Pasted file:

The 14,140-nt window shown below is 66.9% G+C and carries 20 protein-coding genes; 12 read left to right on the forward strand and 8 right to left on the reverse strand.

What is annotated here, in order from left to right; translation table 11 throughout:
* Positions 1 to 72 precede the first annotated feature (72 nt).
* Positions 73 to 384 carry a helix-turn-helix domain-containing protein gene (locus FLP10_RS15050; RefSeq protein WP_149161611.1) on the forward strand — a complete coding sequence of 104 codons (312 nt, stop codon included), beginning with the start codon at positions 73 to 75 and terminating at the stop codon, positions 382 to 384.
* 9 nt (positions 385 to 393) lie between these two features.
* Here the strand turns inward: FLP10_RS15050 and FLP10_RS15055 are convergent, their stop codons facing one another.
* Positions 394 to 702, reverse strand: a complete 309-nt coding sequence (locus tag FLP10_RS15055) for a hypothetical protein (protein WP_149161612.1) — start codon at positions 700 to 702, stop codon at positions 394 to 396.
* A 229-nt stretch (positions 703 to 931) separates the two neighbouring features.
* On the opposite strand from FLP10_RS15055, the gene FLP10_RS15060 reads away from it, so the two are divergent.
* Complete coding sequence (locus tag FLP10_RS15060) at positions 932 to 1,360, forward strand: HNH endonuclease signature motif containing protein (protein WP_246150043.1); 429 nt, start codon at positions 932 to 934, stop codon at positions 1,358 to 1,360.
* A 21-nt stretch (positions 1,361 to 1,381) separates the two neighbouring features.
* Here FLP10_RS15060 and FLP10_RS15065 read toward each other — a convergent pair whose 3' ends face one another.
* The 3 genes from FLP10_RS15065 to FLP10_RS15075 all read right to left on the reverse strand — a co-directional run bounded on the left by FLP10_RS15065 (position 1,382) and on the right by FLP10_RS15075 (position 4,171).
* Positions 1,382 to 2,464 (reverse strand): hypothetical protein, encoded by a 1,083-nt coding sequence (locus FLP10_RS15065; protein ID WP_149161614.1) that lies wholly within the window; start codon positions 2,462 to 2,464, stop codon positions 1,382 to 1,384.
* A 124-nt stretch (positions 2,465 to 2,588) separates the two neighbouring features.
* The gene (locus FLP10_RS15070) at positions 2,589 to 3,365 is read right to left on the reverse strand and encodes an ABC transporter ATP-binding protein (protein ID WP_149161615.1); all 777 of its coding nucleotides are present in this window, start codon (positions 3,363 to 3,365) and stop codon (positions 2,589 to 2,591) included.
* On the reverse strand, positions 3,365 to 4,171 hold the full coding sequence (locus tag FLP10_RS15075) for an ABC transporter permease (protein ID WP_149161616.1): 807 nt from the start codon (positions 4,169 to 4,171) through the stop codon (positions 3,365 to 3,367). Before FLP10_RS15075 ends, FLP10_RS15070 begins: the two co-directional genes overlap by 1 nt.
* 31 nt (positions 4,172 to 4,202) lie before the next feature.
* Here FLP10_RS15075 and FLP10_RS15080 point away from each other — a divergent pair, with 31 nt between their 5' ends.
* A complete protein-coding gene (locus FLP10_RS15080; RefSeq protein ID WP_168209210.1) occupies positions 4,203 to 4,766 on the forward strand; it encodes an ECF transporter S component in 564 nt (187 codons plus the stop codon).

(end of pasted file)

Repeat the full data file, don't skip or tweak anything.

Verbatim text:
The 14,140-nt window shown below is 66.9% G+C and carries 20 protein-coding genes; 12 read left to right on the forward strand and 8 right to left on the reverse strand.

What is annotated here, in order from left to right; translation table 11 throughout:
* Positions 1 to 72 precede the first annotated feature (72 nt).
* Positions 73 to 384 carry a helix-turn-helix domain-containing protein gene (locus FLP10_RS15050; RefSeq protein WP_149161611.1) on the forward strand — a complete coding sequence of 104 codons (312 nt, stop codon included), beginning with the start codon at positions 73 to 75 and terminating at the stop codon, positions 382 to 384.
* 9 nt (positions 385 to 393) lie between these two features.
* Here the strand turns inward: FLP10_RS15050 and FLP10_RS15055 are convergent, their stop codons facing one another.
* Positions 394 to 702, reverse strand: a complete 309-nt coding sequence (locus tag FLP10_RS15055) for a hypothetical protein (protein WP_149161612.1) — start codon at positions 700 to 702, stop codon at positions 394 to 396.
* A 229-nt stretch (positions 703 to 931) separates the two neighbouring features.
* On the opposite strand from FLP10_RS15055, the gene FLP10_RS15060 reads away from it, so the two are divergent.
* Complete coding sequence (locus tag FLP10_RS15060) at positions 932 to 1,360, forward strand: HNH endonuclease signature motif containing protein (protein WP_246150043.1); 429 nt, start codon at positions 932 to 934, stop codon at positions 1,358 to 1,360.
* A 21-nt stretch (positions 1,361 to 1,381) separates the two neighbouring features.
* Here FLP10_RS15060 and FLP10_RS15065 read toward each other — a convergent pair whose 3' ends face one another.
* The 3 genes from FLP10_RS15065 to FLP10_RS15075 all read right to left on the reverse strand — a co-directional run bounded on the left by FLP10_RS15065 (position 1,382) and on the right by FLP10_RS15075 (position 4,171).
* Positions 1,382 to 2,464 (reverse strand): hypothetical protein, encoded by a 1,083-nt coding sequence (locus FLP10_RS15065; protein ID WP_149161614.1) that lies wholly within the window; start codon positions 2,462 to 2,464, stop codon positions 1,382 to 1,384.
* A 124-nt stretch (positions 2,465 to 2,588) separates the two neighbouring features.
* The gene (locus FLP10_RS15070) at positions 2,589 to 3,365 is read right to left on the reverse strand and encodes an ABC transporter ATP-binding protein (protein ID WP_149161615.1); all 777 of its coding nucleotides are present in this window, start codon (positions 3,363 to 3,365) and stop codon (positions 2,589 to 2,591) included.
* On the reverse strand, positions 3,365 to 4,171 hold the full coding sequence (locus tag FLP10_RS15075) for an ABC transporter permease (protein ID WP_149161616.1): 807 nt from the start codon (positions 4,169 to 4,171) through the stop codon (positions 3,365 to 3,367). Before FLP10_RS15075 ends, FLP10_RS15070 begins: the two co-directional genes overlap by 1 nt.
* 31 nt (positions 4,172 to 4,202) lie before the next feature.
* Here FLP10_RS15075 and FLP10_RS15080 point away from each other — a divergent pair, with 31 nt between their 5' ends.
* A complete protein-coding gene (locus FLP10_RS15080; RefSeq protein ID WP_168209210.1) occupies positions 4,203 to 4,766 on the forward strand; it encodes an ECF transporter S component in 564 nt (187 codons plus the stop codon).